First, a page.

Hundreds of young trees have just been planted by volunteers in Gainsborough’s historic Mercer Wood in spite of the cold weather.
Conservation Volunteers have been helped by local students from CLIP and the Environmental Studies Group as well as the regular conservation volunteers.
Conservative West Lindsey District Councillor Mrs. Gill Bardsley, Chairman of the Mercer Wood Community Group, hopes this will mean a new lease of life for the woodland.
“Mercer Wood has been used by fly tippers for years and so we’ve cleared a lot of their rubbish away. It’s also been a place that attracts anti-social behaviour, but it is still used by the wider community.
“With our clearing of rubbish and this planting of so many trees we’re trying to respect and cherish this area. In the past it’s been allotments and the site of Mercer’s animal feed mill.”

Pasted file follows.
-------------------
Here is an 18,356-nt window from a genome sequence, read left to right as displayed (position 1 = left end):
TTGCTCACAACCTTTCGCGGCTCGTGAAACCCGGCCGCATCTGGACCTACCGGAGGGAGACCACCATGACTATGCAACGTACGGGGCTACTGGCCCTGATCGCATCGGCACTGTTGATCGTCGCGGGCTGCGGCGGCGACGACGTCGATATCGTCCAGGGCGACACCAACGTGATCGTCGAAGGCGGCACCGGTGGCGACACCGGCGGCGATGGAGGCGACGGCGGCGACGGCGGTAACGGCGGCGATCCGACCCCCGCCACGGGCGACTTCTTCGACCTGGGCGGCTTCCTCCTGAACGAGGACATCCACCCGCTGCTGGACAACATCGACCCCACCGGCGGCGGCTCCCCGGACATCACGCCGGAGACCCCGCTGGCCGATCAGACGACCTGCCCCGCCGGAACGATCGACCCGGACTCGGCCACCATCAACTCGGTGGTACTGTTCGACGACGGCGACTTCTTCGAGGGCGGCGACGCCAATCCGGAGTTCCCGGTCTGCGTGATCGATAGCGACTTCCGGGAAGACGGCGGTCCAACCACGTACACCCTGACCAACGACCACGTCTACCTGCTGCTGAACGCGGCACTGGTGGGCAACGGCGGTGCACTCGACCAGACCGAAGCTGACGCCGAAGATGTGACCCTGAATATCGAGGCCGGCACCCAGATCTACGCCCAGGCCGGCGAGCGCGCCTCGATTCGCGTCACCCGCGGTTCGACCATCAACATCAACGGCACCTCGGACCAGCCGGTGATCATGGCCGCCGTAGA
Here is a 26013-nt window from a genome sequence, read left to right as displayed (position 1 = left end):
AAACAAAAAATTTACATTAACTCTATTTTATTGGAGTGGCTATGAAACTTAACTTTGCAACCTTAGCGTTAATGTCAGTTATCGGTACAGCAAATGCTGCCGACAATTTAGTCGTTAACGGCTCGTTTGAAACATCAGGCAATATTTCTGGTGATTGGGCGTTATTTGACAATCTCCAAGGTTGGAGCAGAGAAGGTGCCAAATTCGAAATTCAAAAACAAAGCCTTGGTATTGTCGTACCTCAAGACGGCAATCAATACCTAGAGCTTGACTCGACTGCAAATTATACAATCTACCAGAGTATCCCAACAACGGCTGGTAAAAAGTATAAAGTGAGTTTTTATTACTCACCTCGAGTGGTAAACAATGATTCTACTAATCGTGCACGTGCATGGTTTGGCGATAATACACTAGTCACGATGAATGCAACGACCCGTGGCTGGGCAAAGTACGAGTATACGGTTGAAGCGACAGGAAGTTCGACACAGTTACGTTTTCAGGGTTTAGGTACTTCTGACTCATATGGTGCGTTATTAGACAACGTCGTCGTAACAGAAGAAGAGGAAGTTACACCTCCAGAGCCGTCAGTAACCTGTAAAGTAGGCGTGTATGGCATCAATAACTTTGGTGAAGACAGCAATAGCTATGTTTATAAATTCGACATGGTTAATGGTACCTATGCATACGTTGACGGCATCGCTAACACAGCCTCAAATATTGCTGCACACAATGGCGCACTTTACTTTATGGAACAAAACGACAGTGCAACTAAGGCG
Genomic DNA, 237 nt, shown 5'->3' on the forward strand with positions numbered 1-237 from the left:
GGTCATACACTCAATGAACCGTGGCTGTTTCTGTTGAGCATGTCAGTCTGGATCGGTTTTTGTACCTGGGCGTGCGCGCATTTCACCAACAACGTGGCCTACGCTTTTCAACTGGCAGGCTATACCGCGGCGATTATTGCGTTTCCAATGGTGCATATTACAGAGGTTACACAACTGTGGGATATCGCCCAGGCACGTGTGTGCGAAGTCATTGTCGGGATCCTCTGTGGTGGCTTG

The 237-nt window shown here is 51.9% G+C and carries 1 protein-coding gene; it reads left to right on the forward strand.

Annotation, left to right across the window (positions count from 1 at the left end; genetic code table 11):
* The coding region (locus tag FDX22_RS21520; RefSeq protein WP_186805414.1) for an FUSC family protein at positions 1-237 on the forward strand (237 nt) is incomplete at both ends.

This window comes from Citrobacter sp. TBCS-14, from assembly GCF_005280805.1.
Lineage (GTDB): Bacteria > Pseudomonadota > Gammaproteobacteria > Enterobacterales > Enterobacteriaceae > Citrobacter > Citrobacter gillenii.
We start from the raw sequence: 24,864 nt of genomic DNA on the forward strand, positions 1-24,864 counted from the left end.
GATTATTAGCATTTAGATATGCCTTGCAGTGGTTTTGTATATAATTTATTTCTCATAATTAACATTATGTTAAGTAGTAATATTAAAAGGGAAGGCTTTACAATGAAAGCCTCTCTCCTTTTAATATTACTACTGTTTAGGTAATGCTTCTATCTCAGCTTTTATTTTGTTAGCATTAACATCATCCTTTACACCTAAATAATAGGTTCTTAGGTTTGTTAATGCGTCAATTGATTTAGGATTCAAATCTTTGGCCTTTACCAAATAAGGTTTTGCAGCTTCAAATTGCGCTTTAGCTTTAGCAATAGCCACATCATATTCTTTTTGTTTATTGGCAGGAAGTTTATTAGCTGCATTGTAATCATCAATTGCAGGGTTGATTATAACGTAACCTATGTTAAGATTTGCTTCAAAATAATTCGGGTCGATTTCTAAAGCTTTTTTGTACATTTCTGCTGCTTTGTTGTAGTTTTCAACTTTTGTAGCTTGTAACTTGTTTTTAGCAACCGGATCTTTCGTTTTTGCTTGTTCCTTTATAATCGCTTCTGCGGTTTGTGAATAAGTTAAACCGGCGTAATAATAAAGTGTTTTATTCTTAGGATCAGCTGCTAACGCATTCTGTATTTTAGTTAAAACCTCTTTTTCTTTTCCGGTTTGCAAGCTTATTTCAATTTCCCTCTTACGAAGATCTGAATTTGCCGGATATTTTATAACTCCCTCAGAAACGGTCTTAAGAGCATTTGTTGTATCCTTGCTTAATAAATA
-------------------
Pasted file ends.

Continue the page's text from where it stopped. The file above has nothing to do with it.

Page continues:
Plans include making the wood more welcoming and to secure funding for a woodland management plan. The group also hopes to make the woods’ entrance more welcoming and to create a small community garden.
Mr. David Rodger from The Trust for Conservation Volunteers said the project had received trees for free from British Hardwood Tree Nursery at Snitterby as part of the Department for Environment Food and Rural Affair's 'Big Tree Plant'. He said:
“There’s a real variety of trees, including hazel, maple, hornbeam and hawthorn. When they are fully grown they will create a wind barrier underneath the main canopy which will hopefully mean a warm microclimate within the woods. This will encourage wildlife and will protect trees within from the elements.”
To find out more about Mercer Wood or to volunteer with the Mercer Wood Community Group, visit www.mercerwood.org.uk.